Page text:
Barbara Levine has been collecting photographs for decades. As the co-author of “People Kissing” and “People Knitting,” Levine combs flea markets, giveaway piles and eBay for old photos of anonymous people, which she curates into themed collections.
“I look for patterns and trends the pictures reveal,” Levine, who is based in San Francisco, told The Washington Post. “I consider them artifacts and try to reveal something not seen at first glance.”
The pattern that presented itself for her latest book? Fishing. But not just people fishing — women fishing.
“It was amazing to discover we had so many photographs of women fishing and such a diversity of settings and over several decades,” she said.
As it turns out, fishing has a long history as a sport of choice for women. In “A Rod of Her Own: Women and Angling in Victorian North America,” historian David McMurray writes that with fishing, women “could respectably exercise a level of authority, autonomy, and agency within the confines of a patriarchal society.”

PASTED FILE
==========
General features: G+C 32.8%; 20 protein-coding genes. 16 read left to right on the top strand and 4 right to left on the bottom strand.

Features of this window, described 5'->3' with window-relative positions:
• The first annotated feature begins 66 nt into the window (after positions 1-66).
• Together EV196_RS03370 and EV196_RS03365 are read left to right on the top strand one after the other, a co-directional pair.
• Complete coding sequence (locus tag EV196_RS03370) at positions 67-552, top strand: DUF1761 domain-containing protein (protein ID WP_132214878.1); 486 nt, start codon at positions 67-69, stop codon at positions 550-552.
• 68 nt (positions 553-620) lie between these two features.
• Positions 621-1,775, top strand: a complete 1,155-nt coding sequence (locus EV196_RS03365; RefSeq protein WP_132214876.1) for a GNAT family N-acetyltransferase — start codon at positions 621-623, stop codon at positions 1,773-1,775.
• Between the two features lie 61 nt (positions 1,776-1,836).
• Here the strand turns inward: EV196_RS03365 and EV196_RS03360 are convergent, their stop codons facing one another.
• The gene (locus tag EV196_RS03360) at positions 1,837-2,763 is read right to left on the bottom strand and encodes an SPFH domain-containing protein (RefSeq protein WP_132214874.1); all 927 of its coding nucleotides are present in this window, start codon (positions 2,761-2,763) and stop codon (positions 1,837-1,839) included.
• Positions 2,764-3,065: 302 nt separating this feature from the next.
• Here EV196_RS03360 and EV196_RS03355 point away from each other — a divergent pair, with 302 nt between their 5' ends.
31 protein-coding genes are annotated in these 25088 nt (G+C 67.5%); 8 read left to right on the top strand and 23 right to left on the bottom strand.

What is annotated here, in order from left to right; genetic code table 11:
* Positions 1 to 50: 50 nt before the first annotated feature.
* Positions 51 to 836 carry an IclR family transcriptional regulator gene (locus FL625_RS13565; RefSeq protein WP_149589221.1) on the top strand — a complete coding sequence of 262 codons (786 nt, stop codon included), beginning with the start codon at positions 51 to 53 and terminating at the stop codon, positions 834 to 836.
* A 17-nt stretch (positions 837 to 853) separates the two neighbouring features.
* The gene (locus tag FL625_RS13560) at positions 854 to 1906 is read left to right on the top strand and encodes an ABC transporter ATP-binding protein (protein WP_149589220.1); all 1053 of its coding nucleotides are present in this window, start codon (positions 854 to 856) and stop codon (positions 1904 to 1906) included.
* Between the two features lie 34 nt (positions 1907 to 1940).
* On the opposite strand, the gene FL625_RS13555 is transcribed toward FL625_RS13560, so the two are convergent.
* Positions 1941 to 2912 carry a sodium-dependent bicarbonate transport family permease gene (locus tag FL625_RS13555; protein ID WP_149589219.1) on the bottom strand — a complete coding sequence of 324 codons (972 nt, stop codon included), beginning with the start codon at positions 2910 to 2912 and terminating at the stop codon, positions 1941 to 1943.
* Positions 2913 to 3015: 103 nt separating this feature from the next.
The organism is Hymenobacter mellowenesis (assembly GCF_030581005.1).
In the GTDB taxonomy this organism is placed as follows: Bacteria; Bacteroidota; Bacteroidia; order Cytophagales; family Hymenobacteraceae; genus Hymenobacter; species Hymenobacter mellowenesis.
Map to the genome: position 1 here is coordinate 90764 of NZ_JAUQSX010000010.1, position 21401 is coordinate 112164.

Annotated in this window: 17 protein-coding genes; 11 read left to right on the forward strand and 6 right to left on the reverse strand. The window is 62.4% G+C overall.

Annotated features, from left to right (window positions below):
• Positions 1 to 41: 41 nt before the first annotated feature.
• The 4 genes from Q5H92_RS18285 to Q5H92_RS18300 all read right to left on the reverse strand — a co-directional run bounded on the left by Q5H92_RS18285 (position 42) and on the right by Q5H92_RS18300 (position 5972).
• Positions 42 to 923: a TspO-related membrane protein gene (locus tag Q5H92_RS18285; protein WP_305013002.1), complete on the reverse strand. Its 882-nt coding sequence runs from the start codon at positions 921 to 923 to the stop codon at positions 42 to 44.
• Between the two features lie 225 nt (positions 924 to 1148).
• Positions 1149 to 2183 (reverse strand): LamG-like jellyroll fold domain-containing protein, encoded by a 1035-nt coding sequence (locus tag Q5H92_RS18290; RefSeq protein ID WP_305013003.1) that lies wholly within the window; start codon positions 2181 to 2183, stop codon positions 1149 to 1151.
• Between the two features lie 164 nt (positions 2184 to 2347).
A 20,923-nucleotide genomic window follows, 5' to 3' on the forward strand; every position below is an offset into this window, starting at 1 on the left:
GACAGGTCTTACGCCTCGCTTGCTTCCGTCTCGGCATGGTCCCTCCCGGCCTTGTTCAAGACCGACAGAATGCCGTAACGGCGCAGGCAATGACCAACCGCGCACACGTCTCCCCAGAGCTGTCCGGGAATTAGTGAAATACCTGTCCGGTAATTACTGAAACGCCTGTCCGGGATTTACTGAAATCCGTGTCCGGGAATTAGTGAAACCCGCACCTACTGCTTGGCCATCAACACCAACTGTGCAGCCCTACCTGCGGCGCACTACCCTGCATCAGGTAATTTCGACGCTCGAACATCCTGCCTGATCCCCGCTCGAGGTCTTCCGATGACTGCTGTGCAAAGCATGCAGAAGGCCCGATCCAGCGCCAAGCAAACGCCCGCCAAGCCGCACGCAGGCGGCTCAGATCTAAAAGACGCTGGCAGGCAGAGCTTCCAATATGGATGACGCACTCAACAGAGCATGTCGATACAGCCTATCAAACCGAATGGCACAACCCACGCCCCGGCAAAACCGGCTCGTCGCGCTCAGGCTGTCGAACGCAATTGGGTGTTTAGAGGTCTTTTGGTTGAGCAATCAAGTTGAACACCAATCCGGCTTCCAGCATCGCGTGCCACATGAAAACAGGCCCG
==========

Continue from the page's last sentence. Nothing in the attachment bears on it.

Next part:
Levine hopes to identify some of the women in her found photographs, and to that end has posted them on the fishing social network Fishbrain. (Yes, there is a social network just for fishers and anglers.) Users have helped her identify locations and time periods — for example, one said a photo marked “Point Isabel” must have been taken before the 1920s, when it became known as Port Isabel — but so far, none of the women have been named.
If you think you may know something about the women in these photos, you can contact Levine and Fishbrain here.
So, are any of these photos of your great-grandma fishing?
Read more Retropolis: